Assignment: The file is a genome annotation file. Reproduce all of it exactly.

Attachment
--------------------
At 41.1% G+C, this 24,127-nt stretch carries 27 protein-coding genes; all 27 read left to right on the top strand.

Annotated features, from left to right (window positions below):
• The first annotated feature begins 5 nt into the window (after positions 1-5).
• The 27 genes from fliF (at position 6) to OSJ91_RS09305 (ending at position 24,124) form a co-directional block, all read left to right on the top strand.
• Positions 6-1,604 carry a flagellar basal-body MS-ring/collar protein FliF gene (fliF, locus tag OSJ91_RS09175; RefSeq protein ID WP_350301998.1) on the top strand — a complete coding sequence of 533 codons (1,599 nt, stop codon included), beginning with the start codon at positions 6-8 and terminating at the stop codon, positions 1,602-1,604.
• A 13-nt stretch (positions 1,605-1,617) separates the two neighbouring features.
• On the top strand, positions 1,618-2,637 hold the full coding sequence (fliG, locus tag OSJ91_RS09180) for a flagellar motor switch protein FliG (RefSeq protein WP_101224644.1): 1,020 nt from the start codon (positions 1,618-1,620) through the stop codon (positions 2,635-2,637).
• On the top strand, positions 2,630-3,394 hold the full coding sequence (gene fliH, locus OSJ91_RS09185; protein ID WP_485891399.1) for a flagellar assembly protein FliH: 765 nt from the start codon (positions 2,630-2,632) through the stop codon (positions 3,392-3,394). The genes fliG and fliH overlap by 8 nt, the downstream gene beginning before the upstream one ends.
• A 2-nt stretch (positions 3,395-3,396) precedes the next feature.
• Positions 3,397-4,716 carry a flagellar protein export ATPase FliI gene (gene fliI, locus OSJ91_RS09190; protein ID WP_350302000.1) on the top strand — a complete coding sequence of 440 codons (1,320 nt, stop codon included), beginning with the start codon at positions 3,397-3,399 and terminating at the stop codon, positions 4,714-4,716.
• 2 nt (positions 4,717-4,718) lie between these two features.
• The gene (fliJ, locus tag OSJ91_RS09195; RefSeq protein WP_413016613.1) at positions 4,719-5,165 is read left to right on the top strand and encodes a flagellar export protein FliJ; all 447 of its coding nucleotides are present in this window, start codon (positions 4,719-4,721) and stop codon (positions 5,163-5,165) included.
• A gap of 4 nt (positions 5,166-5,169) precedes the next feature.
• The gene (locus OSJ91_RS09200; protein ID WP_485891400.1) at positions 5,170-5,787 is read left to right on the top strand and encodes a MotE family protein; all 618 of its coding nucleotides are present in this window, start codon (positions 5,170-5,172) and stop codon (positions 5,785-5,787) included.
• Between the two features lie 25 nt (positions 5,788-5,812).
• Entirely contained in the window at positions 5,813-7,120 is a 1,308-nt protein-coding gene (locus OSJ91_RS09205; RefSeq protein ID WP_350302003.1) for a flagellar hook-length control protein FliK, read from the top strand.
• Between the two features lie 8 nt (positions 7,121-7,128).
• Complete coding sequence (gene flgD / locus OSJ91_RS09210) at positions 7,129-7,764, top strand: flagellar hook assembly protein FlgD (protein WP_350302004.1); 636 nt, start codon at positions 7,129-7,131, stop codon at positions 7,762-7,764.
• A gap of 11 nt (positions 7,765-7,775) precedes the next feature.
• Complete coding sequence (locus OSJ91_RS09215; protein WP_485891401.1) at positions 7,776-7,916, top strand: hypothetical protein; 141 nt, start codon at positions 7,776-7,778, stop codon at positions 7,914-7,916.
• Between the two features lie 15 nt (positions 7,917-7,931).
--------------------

At 41.1% G+C, this 24,127-nt stretch carries 27 protein-coding genes; all 27 read left to right on the top strand.

Annotated features, from left to right (window positions below):
• The first annotated feature begins 5 nt into the window (after positions 1-5).
• The 27 genes from fliF (at position 6) to OSJ91_RS09305 (ending at position 24,124) form a co-directional block, all read left to right on the top strand.
• Positions 6-1,604 carry a flagellar basal-body MS-ring/collar protein FliF gene (fliF, locus tag OSJ91_RS09175; RefSeq protein ID WP_350301998.1) on the top strand — a complete coding sequence of 533 codons (1,599 nt, stop codon included), beginning with the start codon at positions 6-8 and terminating at the stop codon, positions 1,602-1,604.
• A 13-nt stretch (positions 1,605-1,617) separates the two neighbouring features.
• On the top strand, positions 1,618-2,637 hold the full coding sequence (fliG, locus tag OSJ91_RS09180) for a flagellar motor switch protein FliG (RefSeq protein WP_101224644.1): 1,020 nt from the start codon (positions 1,618-1,620) through the stop codon (positions 2,635-2,637).
• On the top strand, positions 2,630-3,394 hold the full coding sequence (gene fliH, locus OSJ91_RS09185; protein ID WP_485891399.1) for a flagellar assembly protein FliH: 765 nt from the start codon (positions 2,630-2,632) through the stop codon (positions 3,392-3,394). The genes fliG and fliH overlap by 8 nt, the downstream gene beginning before the upstream one ends.
• A 2-nt stretch (positions 3,395-3,396) precedes the next feature.
• Positions 3,397-4,716 carry a flagellar protein export ATPase FliI gene (gene fliI, locus OSJ91_RS09190; protein ID WP_350302000.1) on the top strand — a complete coding sequence of 440 codons (1,320 nt, stop codon included), beginning with the start codon at positions 3,397-3,399 and terminating at the stop codon, positions 4,714-4,716.
• 2 nt (positions 4,717-4,718) lie between these two features.
• The gene (fliJ, locus tag OSJ91_RS09195; RefSeq protein WP_413016613.1) at positions 4,719-5,165 is read left to right on the top strand and encodes a flagellar export protein FliJ; all 447 of its coding nucleotides are present in this window, start codon (positions 4,719-4,721) and stop codon (positions 5,163-5,165) included.
• A gap of 4 nt (positions 5,166-5,169) precedes the next feature.
• The gene (locus OSJ91_RS09200; protein ID WP_485891400.1) at positions 5,170-5,787 is read left to right on the top strand and encodes a MotE family protein; all 618 of its coding nucleotides are present in this window, start codon (positions 5,170-5,172) and stop codon (positions 5,785-5,787) included.
• Between the two features lie 25 nt (positions 5,788-5,812).
• Entirely contained in the window at positions 5,813-7,120 is a 1,308-nt protein-coding gene (locus OSJ91_RS09205; RefSeq protein ID WP_350302003.1) for a flagellar hook-length control protein FliK, read from the top strand.
• Between the two features lie 8 nt (positions 7,121-7,128).
• Complete coding sequence (gene flgD / locus OSJ91_RS09210) at positions 7,129-7,764, top strand: flagellar hook assembly protein FlgD (protein WP_350302004.1); 636 nt, start codon at positions 7,129-7,131, stop codon at positions 7,762-7,764.
• A gap of 11 nt (positions 7,765-7,775) precedes the next feature.
• Complete coding sequence (locus OSJ91_RS09215; protein WP_485891401.1) at positions 7,776-7,916, top strand: hypothetical protein; 141 nt, start codon at positions 7,776-7,778, stop codon at positions 7,914-7,916.
• Between the two features lie 15 nt (positions 7,917-7,931).